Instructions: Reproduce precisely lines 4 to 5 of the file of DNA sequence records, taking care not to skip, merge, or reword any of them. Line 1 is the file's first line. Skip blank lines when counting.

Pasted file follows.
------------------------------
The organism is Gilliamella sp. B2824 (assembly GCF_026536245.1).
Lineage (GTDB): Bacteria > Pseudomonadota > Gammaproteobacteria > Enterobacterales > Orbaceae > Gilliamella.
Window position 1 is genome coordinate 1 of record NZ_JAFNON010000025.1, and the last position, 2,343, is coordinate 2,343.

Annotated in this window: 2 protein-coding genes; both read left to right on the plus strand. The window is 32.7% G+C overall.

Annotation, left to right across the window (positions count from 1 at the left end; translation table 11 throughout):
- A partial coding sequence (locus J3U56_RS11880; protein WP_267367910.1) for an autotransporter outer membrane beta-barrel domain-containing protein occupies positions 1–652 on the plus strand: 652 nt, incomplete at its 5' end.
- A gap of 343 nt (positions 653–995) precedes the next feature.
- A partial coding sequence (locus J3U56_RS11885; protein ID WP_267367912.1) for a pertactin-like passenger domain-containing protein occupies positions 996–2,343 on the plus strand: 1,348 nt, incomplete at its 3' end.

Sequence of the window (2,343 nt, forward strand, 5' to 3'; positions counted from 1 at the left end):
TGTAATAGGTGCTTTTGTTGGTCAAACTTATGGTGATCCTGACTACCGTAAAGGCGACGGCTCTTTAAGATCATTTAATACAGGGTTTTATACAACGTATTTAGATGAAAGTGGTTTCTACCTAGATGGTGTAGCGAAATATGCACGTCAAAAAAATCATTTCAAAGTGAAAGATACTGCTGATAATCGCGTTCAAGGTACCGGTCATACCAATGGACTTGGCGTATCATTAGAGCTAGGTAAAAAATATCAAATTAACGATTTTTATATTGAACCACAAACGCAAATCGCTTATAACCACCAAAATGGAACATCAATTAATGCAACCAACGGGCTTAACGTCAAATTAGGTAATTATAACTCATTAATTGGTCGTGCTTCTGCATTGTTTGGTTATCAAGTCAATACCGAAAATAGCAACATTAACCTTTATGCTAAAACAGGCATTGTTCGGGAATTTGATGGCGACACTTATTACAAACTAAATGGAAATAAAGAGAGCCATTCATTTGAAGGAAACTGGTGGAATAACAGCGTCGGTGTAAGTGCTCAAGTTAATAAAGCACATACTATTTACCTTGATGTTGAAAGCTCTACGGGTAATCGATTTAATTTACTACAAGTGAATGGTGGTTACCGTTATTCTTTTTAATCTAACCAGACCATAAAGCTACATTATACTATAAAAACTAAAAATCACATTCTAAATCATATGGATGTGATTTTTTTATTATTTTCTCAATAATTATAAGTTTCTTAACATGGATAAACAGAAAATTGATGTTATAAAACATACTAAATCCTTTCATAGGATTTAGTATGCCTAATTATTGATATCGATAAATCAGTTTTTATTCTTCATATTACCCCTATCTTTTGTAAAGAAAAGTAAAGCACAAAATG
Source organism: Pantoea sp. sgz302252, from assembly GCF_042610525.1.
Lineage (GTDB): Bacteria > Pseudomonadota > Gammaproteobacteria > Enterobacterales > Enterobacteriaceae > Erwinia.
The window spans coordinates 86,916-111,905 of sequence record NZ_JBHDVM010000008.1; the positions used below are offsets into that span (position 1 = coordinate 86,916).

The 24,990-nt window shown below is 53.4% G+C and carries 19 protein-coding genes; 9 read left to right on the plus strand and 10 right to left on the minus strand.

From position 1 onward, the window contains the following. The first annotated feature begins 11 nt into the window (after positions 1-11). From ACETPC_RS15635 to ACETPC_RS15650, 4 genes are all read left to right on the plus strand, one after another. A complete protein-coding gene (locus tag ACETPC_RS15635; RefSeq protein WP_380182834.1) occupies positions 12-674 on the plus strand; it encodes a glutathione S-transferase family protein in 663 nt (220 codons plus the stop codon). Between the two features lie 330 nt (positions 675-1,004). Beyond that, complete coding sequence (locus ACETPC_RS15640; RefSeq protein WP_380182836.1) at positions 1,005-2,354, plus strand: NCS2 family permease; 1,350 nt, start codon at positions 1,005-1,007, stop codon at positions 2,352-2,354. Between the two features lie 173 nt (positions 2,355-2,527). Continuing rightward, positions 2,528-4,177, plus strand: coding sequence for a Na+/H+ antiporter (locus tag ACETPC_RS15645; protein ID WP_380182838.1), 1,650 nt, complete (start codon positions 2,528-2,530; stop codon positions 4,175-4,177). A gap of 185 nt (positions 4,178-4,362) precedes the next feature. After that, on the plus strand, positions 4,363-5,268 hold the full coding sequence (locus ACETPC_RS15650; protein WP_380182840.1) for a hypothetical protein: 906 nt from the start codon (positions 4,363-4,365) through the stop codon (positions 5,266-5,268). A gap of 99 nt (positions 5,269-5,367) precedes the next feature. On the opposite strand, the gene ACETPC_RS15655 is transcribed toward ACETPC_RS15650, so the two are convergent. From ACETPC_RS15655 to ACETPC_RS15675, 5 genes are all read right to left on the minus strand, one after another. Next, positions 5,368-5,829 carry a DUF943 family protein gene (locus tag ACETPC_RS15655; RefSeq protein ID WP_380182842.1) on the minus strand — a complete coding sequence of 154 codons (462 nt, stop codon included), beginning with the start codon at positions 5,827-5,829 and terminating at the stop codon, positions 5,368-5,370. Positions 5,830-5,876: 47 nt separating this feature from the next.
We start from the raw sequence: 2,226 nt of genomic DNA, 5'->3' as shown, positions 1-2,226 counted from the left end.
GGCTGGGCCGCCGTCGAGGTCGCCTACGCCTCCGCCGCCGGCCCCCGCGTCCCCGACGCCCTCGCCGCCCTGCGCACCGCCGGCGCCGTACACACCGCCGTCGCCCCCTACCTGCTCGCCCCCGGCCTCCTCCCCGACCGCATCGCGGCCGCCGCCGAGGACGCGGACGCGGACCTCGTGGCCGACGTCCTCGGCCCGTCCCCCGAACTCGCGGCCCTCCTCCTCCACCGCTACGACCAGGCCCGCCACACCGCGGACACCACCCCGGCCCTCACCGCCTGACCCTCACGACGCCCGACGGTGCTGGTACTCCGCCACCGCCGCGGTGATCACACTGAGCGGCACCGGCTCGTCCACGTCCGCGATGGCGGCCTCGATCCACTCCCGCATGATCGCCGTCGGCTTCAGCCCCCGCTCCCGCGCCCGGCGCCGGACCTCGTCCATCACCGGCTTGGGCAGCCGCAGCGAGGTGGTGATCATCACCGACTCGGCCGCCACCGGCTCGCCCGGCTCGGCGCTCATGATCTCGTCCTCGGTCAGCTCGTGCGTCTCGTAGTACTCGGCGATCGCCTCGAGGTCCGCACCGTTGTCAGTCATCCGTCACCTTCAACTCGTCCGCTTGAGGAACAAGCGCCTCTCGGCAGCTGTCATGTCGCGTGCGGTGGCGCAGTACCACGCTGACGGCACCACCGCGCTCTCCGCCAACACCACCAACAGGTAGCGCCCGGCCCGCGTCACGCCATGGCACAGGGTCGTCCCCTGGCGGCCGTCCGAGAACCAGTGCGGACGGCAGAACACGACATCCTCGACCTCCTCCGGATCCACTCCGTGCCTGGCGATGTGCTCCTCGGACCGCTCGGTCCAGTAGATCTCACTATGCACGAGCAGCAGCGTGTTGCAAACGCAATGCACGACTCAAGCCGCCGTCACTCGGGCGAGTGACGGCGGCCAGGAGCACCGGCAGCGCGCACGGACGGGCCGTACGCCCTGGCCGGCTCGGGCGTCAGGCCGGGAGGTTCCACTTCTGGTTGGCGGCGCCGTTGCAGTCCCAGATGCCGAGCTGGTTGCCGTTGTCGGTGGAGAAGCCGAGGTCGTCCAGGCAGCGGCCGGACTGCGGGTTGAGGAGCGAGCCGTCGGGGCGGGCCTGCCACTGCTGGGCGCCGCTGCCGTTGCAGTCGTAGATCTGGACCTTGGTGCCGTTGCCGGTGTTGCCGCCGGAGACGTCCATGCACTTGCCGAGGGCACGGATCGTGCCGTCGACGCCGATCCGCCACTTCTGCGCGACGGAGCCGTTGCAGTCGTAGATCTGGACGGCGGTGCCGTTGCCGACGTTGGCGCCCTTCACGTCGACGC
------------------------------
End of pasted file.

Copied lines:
Annotated in this window: 2 protein-coding genes; both read left to right on the plus strand. The window is 32.7% G+C overall.

Annotation, left to right across the window (positions count from 1 at the left end; translation table 11 throughout):